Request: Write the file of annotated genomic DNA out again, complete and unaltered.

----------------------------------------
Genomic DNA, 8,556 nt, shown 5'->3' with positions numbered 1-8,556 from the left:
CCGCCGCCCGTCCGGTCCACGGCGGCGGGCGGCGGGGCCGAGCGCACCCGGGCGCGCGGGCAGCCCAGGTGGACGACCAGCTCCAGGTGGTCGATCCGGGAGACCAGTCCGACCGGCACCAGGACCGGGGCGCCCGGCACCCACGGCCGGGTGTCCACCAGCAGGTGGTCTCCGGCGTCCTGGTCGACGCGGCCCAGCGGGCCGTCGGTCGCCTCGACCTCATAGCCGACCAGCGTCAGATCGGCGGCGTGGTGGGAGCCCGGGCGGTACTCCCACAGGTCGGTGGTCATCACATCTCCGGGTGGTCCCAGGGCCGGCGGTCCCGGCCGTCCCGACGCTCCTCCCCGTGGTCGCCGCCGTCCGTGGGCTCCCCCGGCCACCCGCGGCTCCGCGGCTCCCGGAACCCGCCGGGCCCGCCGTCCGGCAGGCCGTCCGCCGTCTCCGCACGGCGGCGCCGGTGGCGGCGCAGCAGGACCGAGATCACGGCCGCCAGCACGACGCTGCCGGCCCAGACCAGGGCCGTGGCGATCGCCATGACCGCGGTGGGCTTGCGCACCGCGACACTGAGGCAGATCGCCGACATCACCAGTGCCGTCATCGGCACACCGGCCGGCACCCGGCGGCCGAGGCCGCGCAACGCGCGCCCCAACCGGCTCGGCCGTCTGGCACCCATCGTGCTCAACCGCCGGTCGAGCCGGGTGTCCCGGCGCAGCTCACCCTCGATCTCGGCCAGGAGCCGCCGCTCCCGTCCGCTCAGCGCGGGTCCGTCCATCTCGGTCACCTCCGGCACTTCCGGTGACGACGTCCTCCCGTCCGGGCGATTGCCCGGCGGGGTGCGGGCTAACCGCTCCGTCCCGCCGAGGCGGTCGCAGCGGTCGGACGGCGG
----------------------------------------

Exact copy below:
Genomic DNA, 8,556 nt, shown 5'->3' with positions numbered 1-8,556 from the left:
CCGCCGCCCGTCCGGTCCACGGCGGCGGGCGGCGGGGCCGAGCGCACCCGGGCGCGCGGGCAGCCCAGGTGGACGACCAGCTCCAGGTGGTCGATCCGGGAGACCAGTCCGACCGGCACCAGGACCGGGGCGCCCGGCACCCACGGCCGGGTGTCCACCAGCAGGTGGTCTCCGGCGTCCTGGTCGACGCGGCCCAGCGGGCCGTCGGTCGCCTCGACCTCATAGCCGACCAGCGTCAGATCGGCGGCGTGGTGGGAGCCCGGGCGGTACTCCCACAGGTCGGTGGTCATCACATCTCCGGGTGGTCCCAGGGCCGGCGGTCCCGGCCGTCCCGACGCTCCTCCCCGTGGTCGCCGCCGTCCGTGGGCTCCCCCGGCCACCCGCGGCTCCGCGGCTCCCGGAACCCGCCGGGCCCGCCGTCCGGCAGGCCGTCCGCCGTCTCCGCACGGCGGCGCCGGTGGCGGCGCAGCAGGACCGAGATCACGGCCGCCAGCACGACGCTGCCGGCCCAGACCAGGGCCGTGGCGATCGCCATGACCGCGGTGGGCTTGCGCACCGCGACACTGAGGCAGATCGCCGACATCACCAGTGCCGTCATCGGCACACCGGCCGGCACCCGGCGGCCGAGGCCGCGCAACGCGCGCCCCAACCGGCTCGGCCGTCTGGCACCCATCGTGCTCAACCGCCGGTCGAGCCGGGTGTCCCGGCGCAGCTCACCCTCGATCTCGGCCAGGAGCCGCCGCTCCCGTCCGCTCAGCGCGGGTCCGTCCATCTCGGTCACCTCCGGCACTTCCGGTGACGACGTCCTCCCGTCCGGGCGATTGCCCGGCGGGGTGCGGGCTAACCGCTCCGTCCCGCCGAGGCGGTCGCAGCGGTCGGACGGCGG